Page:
Cortlandt Parker


Cortlandt Parker (Perth Amboy, Middlesex, New Jersey, United States; June 27, 1818 - Newark, Essex, New Jersey, United States; July 29, 1907) was a prominent American jurist and politician, who served as a legislator for New Jersey in 1857.


Cortlandt Parker was the son of Penelope Butler (1785-1823) and James Parker II (1776-1868), a prominent United States Congressman and member of the New Jersey State General Assembly (1806-10, 1812-13, 1815 -16, 1818, 1827). His parents were married on January 5, 1803 in Philadelphia, Pennsylvania and together they had 9 children.

Cortlandt Parker was the ninth child in order of birth and one of his sons, Charles W. Parker (1862-1948), was a Justice of the United States Supreme Court. One of his brothers, James Parker III (1805-1861) was a prominent Cincinnati judge in Ohio and married Anna Forbes Foster (1808-1891), who in turn was the daughter of Captain Cleaveland Alexander Forbes (1780-1857) and Susanna Foster (1756-1816).

Cortlandt Parker married Elizabeth Wolcott Stites (1827-1907) in 1847 and together they had 13 children: Richard Wayne Parker (1848-1923), Katharine Morris Parker (1849-1925), Elizabeth Walcott Stites Parker (1852-1886), James Parker (1854-1934), Mary Frances Parker (1855-1942), Cortlandt L. Parker Jr (1857-?), Parker (1859-?), Parker (1859-?), Cortland Parker Jr. (1860-?), Parker (1861-?), Charles W. Parker (1862-1948), Chauncey Goodrich Parker (1864-1943) and Robert Meade Parker (1864-1945).


Cortlandt Parker was born in 1818 in Perth Amboy, the capital of New Jersey in the revolutionary days. At the age of fourteen he had made all the advancements in his studies that were necessary to enter the freshman class at Rutgers College, New Jersey, where examinations were held in those days, and he graduated from Rutgers College in 1836 at the age of 18 years.

Some of his classmates were Associate Justice Joseph P. Bradley (1813-1892) of the Supreme Court of the United States, Frederick T. Frelinghuysen (1817-1885), the United States Senator from New Jersey, and Secretary of State during the mandate of William A. Newell (1817-1901), governor of New Jersey from 1857 to 1860.

He studied law with Theodore Frelinghuysen, his classmate's uncle, in Newark, and was admitted to the bar in 1839. At age 21 he immersed himself in politics and worked hard to achieve some preliminary successes in law.

In 1844, Theodore Frelinghuysen, his former tutor, was a running mate of Henry Clay (1777-1852) in the Whig nomination, and Parker stumped the state with this presidential nomination. He was deeply interested in the slave question and, unhappy with the position of the Whigs, he joined the Republican Party. He was a staunch Republican from that time until his death.

In 1857, Governor Newell appointed him Essex County Attorney, a position he held for ten years, and it was the only public office he accepted. In general, he was recognized for many years as the principal and, at his death, was the oldest and most distinguished active representative of the New Jersey bar. He turned down the nominations to Congress, a judge position in a court to adjust the Claims of Alabama, one in the Supreme Court of New Jersey and refused to serve as minister in Vienna, which was offered to him by President Chester A. Arthur ( 1829-1886).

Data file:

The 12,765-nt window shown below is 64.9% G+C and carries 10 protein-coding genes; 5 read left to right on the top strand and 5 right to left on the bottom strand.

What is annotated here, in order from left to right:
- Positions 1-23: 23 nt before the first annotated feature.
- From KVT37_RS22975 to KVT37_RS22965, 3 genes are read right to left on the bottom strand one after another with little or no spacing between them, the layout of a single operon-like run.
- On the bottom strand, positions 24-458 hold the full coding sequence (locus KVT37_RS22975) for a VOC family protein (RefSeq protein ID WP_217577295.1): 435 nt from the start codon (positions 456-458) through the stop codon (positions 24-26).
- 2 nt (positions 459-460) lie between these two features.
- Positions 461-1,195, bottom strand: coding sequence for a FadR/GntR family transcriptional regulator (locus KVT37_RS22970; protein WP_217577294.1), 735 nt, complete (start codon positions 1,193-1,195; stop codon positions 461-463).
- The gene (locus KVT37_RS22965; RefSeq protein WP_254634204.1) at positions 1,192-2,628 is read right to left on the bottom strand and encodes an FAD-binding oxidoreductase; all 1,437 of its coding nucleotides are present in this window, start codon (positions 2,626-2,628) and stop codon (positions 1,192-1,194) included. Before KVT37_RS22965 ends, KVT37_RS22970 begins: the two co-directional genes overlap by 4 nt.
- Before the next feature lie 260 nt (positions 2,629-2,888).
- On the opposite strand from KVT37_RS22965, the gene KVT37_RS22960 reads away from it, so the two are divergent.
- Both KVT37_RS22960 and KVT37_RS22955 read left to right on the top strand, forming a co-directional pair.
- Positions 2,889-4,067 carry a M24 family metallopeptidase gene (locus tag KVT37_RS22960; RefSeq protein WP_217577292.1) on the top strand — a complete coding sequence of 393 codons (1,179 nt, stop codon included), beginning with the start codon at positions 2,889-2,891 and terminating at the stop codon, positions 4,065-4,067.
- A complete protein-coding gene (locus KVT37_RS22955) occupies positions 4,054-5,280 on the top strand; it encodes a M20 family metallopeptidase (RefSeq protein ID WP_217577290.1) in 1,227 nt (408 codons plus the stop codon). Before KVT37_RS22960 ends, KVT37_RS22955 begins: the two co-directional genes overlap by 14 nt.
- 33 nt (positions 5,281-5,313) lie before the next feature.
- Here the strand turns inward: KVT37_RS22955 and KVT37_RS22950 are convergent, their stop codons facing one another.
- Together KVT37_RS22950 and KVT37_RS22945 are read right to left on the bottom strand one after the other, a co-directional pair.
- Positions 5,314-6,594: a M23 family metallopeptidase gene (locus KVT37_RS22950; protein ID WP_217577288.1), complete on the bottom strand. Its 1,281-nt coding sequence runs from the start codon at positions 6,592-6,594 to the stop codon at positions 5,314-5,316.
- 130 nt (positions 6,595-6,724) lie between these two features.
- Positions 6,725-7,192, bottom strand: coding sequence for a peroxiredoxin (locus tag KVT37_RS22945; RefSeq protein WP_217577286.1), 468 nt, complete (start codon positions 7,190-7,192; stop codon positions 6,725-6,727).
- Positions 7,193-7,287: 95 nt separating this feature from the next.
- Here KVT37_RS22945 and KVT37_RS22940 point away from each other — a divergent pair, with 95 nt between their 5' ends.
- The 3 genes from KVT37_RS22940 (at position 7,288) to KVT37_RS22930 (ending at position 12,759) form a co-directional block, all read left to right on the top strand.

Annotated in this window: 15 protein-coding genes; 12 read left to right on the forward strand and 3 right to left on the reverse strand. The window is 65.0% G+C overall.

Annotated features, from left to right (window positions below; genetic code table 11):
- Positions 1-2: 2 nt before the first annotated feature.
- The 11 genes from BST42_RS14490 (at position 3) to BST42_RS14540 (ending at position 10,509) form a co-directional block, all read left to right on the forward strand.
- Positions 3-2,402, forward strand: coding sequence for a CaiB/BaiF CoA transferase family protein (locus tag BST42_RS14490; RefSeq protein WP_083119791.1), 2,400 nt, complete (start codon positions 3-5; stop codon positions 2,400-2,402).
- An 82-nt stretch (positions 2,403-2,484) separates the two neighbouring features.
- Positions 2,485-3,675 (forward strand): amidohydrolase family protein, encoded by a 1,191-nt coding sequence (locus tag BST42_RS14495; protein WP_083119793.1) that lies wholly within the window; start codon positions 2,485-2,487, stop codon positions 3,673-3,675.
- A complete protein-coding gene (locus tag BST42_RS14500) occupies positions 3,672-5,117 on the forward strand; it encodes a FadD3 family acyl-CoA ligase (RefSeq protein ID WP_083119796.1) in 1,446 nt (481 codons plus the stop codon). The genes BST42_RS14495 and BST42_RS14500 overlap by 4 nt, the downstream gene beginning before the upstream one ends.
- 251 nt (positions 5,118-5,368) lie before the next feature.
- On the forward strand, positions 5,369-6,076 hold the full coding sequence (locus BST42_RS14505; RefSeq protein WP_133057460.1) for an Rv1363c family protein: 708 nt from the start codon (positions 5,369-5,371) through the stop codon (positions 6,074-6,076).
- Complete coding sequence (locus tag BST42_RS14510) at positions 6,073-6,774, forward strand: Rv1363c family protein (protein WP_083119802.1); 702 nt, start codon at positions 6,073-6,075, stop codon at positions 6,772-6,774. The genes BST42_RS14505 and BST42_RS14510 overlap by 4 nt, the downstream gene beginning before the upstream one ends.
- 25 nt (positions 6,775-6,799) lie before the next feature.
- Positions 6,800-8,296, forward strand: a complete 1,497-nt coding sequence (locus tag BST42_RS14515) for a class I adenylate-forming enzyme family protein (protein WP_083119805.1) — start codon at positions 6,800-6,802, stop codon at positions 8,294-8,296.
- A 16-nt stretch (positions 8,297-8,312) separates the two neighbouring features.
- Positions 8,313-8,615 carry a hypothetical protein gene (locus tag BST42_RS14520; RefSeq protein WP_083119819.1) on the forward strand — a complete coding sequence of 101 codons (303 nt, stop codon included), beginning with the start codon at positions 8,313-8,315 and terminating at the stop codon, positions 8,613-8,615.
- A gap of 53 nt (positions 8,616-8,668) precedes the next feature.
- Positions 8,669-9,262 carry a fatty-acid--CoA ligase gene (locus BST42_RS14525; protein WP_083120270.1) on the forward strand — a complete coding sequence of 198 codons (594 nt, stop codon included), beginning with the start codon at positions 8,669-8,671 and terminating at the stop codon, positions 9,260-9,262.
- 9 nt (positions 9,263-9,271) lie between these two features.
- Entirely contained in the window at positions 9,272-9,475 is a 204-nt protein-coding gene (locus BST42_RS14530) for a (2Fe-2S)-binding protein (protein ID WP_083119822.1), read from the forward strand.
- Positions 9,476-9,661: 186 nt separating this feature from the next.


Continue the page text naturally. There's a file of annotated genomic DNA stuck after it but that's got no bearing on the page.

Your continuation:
He served on a commission appointed to resolve the Delaware border dispute and was appointed by President Ulysses S. Grant (1822-1885) to preside over the hearing of the Tilden-Hayes controversy in New Orleans and refused to serve as Russia's minister, offered by President Rutherford B. Hayes (1822-1893).

Mr. Parker was a member of the New Jersey and Essex County Bar Associations, of which he was president, and many of his speeches were published.

Together with Chief Justice Beasley and Supreme Court Justice Depue, he reviewed the laws of the state. He received a Juris Doctor degree from Princeton University and Rutgers College, and was president of the American Bar Association for several years. In turn, he was a prominent member of the Protestant Episcopal Church and one of its most active and trusted legal advisers.


Cortlandt Parker died on July 29, 1907 in Newark at the age of 89 and his remains rest in the historic Mount Pleasant Rural Cemetery in Newark, Essex County, New Jersey, United States.


Some of his sons were Major General James Parker of the United States Army; Congressman R. Wayne Parker; Supreme Court Justice Charles W. Parker; Chauncey and Cortlandt Parker.


  • History of Essex and Hudson Counties, New Jersey, Compiled by William H. Shaw, Vol. I, publ. 1884, pgs. 277-278.
  • The Washington Post, Mon., 29 July 1907, pg. 3.
  • Proceedings of the New Jersey Historical Society, 1920.
  • History of Middlesex County, New Jersey, Vol. I, publ. 1921, pgs. 235-236.
  • The New York Times, Weds., 31 Jul 1907.